I just lost my job, What do I do now? - Click here for help

We have 114 guests and 5 job poster(s) online

7/11/10 - Are you conducting a smart job search?

About the Author:
Alesia Benedict, Certified Professional Resume Writer (CPRW) and Job and Career Transition Coach (JCTC) is the President of GetInterviews.com, the country's leading resume writing firm.

 

Are you conducting a smart job search or just an average job search? With unemployment at record levels, lots of people are in the middle of a job search. Some are going through all the right motions but they aren't working smart. As a result, their searches take more effort, get fewer results, and take longer. Here are some "do's" and "don'ts" of a smart job search:

 

DO set search agents on job sites. Let technology work for you. Search agents will "push" new job openings to you so you can apply if you wish. Search agents cut a lot of time out of job search and are very useful for the Internet portion of your job search.

 

DON'T stop at one or two job sites. In this recession, job search can be a numbers game. Cast a wide net in your job search and use multiple avenues to get your resume circulating. Make sure you update your resume regularly on job boards and include a cover letter if the system allows.

 

DON'T ignore social media because recruiters and hiring managers don't. Sites like LinkedIn and Facebook are the first stop for most recruiters seeking professional candidates. Work to build your online network and keep it professional. Make sure your profile is complete and work to extend your network across a diverse population. It does no good to add five personal friends and stop there.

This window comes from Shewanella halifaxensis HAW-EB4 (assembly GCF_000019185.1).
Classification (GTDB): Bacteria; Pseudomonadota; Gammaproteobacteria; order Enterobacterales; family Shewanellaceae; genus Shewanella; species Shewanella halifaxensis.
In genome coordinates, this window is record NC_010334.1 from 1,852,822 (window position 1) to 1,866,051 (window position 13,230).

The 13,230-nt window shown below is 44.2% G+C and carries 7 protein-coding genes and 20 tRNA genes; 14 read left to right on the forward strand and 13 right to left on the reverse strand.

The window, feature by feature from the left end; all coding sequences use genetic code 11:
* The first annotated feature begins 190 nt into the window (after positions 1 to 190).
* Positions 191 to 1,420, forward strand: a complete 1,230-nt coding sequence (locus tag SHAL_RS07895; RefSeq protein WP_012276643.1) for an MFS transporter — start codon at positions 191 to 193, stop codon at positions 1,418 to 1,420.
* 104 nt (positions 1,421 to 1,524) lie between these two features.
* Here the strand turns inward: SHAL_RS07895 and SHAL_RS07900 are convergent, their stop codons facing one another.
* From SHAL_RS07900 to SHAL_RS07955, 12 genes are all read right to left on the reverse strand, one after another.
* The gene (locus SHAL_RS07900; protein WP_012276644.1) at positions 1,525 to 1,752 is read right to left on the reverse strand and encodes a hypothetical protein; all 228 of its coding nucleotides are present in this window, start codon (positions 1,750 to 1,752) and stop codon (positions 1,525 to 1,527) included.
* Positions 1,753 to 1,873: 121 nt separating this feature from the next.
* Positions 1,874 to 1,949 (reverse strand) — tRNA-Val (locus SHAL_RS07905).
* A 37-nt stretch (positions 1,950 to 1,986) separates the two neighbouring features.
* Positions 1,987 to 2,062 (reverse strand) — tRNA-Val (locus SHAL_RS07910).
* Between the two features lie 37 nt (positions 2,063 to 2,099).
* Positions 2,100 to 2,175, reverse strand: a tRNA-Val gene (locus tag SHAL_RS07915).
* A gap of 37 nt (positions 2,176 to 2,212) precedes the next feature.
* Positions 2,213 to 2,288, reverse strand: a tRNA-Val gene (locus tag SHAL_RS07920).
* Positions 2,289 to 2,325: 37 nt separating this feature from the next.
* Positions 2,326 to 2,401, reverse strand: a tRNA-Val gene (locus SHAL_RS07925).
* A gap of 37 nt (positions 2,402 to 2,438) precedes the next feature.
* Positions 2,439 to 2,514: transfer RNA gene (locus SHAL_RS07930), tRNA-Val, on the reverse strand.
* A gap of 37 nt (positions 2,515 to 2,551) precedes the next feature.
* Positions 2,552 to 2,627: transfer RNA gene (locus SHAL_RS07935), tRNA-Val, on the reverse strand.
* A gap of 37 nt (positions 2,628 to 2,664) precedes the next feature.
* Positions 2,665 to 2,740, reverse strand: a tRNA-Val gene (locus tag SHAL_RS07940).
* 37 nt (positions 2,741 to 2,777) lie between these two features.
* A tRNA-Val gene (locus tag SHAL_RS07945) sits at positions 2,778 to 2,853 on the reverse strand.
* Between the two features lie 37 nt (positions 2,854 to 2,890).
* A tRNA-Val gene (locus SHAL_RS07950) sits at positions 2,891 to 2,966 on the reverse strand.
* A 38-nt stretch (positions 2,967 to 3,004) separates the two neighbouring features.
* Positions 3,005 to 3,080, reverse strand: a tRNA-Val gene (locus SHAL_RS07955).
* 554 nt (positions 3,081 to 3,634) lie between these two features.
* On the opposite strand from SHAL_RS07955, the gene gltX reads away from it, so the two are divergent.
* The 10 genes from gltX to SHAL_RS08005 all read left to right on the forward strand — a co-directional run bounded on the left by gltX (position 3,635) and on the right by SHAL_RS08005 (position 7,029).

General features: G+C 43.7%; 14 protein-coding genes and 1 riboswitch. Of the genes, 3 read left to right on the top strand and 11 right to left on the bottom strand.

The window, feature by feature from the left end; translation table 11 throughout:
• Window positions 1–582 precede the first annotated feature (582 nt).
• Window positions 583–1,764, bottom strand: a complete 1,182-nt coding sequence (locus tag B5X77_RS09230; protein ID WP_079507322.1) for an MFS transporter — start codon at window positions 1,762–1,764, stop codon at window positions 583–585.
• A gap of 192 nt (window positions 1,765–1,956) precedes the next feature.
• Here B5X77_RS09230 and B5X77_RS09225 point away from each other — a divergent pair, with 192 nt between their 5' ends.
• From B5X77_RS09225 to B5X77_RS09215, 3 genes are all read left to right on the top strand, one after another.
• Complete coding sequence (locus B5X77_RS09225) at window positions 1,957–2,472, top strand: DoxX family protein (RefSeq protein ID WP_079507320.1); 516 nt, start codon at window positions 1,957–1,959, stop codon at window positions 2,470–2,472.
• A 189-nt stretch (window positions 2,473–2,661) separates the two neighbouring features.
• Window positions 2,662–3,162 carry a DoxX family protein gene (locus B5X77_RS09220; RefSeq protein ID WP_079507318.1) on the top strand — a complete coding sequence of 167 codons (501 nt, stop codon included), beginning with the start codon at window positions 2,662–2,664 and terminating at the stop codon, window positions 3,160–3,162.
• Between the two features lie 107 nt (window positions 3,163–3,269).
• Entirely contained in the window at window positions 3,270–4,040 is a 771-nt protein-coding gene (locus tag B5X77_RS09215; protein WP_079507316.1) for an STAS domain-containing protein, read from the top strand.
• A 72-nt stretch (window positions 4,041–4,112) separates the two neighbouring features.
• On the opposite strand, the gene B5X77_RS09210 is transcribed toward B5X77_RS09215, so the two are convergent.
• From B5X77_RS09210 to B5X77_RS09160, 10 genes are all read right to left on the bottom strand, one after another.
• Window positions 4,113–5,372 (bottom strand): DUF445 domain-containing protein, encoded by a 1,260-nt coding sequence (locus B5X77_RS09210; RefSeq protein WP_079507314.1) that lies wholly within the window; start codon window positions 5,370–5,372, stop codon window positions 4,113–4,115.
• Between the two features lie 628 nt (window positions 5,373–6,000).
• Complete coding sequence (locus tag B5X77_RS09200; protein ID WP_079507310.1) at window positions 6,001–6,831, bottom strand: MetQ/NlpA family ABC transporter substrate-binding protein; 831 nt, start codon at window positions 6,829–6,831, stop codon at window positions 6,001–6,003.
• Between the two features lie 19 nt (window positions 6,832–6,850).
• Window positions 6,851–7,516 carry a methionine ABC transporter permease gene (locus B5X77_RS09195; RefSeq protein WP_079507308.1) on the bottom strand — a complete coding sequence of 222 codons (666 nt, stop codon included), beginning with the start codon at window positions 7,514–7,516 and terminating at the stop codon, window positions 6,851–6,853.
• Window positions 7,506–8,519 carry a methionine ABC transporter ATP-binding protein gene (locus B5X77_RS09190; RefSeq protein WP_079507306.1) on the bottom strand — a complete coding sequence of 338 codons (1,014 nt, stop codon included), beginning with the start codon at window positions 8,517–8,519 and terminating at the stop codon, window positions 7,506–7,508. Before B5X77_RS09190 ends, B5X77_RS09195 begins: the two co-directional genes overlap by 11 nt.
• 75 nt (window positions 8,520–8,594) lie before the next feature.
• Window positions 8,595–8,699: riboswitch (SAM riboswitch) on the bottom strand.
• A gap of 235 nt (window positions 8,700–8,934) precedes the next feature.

DO follow up. With hundreds of candidates for each open position, names and resumes all run together for the hiring manager. Interviews will go to candidates who work to establish some sort of communication with the recruiter or hiring manager. Today especially, employers are overwhelmed with applicants and will often grasp the straw that sticks up highest. Work to be that straw by always following up with a great thank you, a personal note, or a phone call.

 

DON'T forget to pay it forward. Your network should work both ways. Not only should you be asking for help from your contacts but you should be offering it, too. A job search partner can be helpful in multiplying your efforts. Find a contact in the same industry but different function with whom you can team up. Your contacts can immediately be his contacts and vice versa. Your research can benefit him and his job search efforts can benefit you.

 

DO stay engaged. The worst thing you can do is sit at home and become isolated. Get out of the house. Volunteer, go to community meetings, take a class, or even teach a class! Isolation leads to job search burnout and dead ends.

 

DON'T give up. When the Bureau of Labor Statistics (BLS) releases new unemployment figures, you often hear talking heads saying the figures don't reflect those who have given up. Don't become that statistic too. Those who give up have a 100% chance of NOT getting a job. Edison had over 100 failed designs before he finally hit on the right one for the light bulb. But he never gave up. Keep working at finding a job and you will succeed.

 

Follow us on 
LinkedIn Facebook Twitter Instagram Youtube

Donate to CareerUSA.org
PayPalor by mail

Join the group!
careerusabutton100x29LinkedIN logo

Join over 13,300 others
careerdfwbutton100x29LinkedIN logo

Get your copy today!Your Job Search Front CoverHere's how...click here

Help CareerUSA.org help others.            Donate Now

CareerUSA.org is a CareerDFW organization. CareerDFW is a 501(c)(3) Public Charity Non-Profit